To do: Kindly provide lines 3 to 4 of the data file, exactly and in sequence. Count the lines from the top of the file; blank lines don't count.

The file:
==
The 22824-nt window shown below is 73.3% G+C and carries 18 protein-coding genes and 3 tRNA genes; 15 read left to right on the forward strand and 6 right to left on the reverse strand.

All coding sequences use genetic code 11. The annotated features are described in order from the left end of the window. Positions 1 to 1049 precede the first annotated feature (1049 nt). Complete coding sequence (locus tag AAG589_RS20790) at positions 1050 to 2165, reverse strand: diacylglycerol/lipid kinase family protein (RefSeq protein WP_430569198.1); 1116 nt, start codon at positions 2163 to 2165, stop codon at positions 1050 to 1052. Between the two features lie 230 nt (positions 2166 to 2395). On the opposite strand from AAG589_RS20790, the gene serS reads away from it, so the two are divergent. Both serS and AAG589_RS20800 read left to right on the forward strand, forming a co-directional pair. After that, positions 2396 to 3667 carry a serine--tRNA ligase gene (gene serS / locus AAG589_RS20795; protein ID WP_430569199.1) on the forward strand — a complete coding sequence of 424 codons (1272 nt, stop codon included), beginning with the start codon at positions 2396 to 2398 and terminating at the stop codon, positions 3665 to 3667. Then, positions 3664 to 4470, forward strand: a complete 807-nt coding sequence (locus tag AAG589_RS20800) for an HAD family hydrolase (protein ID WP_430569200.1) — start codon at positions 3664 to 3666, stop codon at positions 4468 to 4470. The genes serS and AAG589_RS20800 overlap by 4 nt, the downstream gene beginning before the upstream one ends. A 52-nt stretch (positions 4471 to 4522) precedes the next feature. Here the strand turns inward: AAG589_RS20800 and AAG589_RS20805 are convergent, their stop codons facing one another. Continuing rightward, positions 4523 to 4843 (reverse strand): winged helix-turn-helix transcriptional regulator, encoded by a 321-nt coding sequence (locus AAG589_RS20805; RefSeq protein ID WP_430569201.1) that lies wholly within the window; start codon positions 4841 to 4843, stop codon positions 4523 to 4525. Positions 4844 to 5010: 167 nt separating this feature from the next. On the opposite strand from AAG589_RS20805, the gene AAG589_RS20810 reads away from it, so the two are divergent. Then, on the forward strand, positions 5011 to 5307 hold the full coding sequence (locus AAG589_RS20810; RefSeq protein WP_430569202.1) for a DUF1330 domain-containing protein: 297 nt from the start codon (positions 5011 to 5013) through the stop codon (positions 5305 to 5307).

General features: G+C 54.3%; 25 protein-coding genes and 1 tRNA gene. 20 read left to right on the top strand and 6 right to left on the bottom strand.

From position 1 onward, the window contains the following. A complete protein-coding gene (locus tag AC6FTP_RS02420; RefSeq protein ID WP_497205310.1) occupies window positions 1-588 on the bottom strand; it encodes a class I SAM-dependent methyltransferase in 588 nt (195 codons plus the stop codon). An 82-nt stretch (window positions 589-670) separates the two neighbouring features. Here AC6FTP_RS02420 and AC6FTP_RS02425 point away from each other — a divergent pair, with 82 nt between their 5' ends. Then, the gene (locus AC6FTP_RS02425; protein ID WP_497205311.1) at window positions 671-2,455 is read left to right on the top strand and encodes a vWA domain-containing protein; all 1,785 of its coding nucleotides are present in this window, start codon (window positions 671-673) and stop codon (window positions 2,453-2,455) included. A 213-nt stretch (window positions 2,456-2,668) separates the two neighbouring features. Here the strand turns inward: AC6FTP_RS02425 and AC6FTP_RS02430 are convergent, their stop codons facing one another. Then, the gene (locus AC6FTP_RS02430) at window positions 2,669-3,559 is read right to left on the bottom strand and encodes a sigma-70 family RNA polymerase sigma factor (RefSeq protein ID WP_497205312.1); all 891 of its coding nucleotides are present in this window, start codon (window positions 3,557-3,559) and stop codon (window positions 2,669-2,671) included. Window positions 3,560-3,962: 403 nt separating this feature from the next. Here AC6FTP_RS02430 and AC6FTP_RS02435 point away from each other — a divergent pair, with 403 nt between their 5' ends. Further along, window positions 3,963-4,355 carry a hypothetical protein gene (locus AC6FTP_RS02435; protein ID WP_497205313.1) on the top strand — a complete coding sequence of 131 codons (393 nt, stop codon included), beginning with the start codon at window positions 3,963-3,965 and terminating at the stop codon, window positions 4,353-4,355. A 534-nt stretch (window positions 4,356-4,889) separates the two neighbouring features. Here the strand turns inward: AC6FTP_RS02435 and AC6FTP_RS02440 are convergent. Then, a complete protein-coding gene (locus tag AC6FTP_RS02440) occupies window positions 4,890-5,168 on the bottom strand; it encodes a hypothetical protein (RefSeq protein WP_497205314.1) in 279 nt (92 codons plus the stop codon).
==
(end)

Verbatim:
General features: G+C 54.3%; 25 protein-coding genes and 1 tRNA gene. 20 read left to right on the top strand and 6 right to left on the bottom strand.

From position 1 onward, the window contains the following. A complete protein-coding gene (locus tag AC6FTP_RS02420; RefSeq protein ID WP_497205310.1) occupies window positions 1-588 on the bottom strand; it encodes a class I SAM-dependent methyltransferase in 588 nt (195 codons plus the stop codon). An 82-nt stretch (window positions 589-670) separates the two neighbouring features. Here AC6FTP_RS02420 and AC6FTP_RS02425 point away from each other — a divergent pair, with 82 nt between their 5' ends. Then, the gene (locus AC6FTP_RS02425; protein ID WP_497205311.1) at window positions 671-2,455 is read left to right on the top strand and encodes a vWA domain-containing protein; all 1,785 of its coding nucleotides are present in this window, start codon (window positions 671-673) and stop codon (window positions 2,453-2,455) included. A 213-nt stretch (window positions 2,456-2,668) separates the two neighbouring features. Here the strand turns inward: AC6FTP_RS02425 and AC6FTP_RS02430 are convergent, their stop codons facing one another. Then, the gene (locus AC6FTP_RS02430) at window positions 2,669-3,559 is read right to left on the bottom strand and encodes a sigma-70 family RNA polymerase sigma factor (RefSeq protein ID WP_497205312.1); all 891 of its coding nucleotides are present in this window, start codon (window positions 3,557-3,559) and stop codon (window positions 2,669-2,671) included. Window positions 3,560-3,962: 403 nt separating this feature from the next. Here AC6FTP_RS02430 and AC6FTP_RS02435 point away from each other — a divergent pair, with 403 nt between their 5' ends. Further along, window positions 3,963-4,355 carry a hypothetical protein gene (locus AC6FTP_RS02435; protein ID WP_497205313.1) on the top strand — a complete coding sequence of 131 codons (393 nt, stop codon included), beginning with the start codon at window positions 3,963-3,965 and terminating at the stop codon, window positions 4,353-4,355. A 534-nt stretch (window positions 4,356-4,889) separates the two neighbouring features. Here the strand turns inward: AC6FTP_RS02435 and AC6FTP_RS02440 are convergent. Then, a complete protein-coding gene (locus tag AC6FTP_RS02440) occupies window positions 4,890-5,168 on the bottom strand; it encodes a hypothetical protein (RefSeq protein WP_497205314.1) in 279 nt (92 codons plus the stop codon).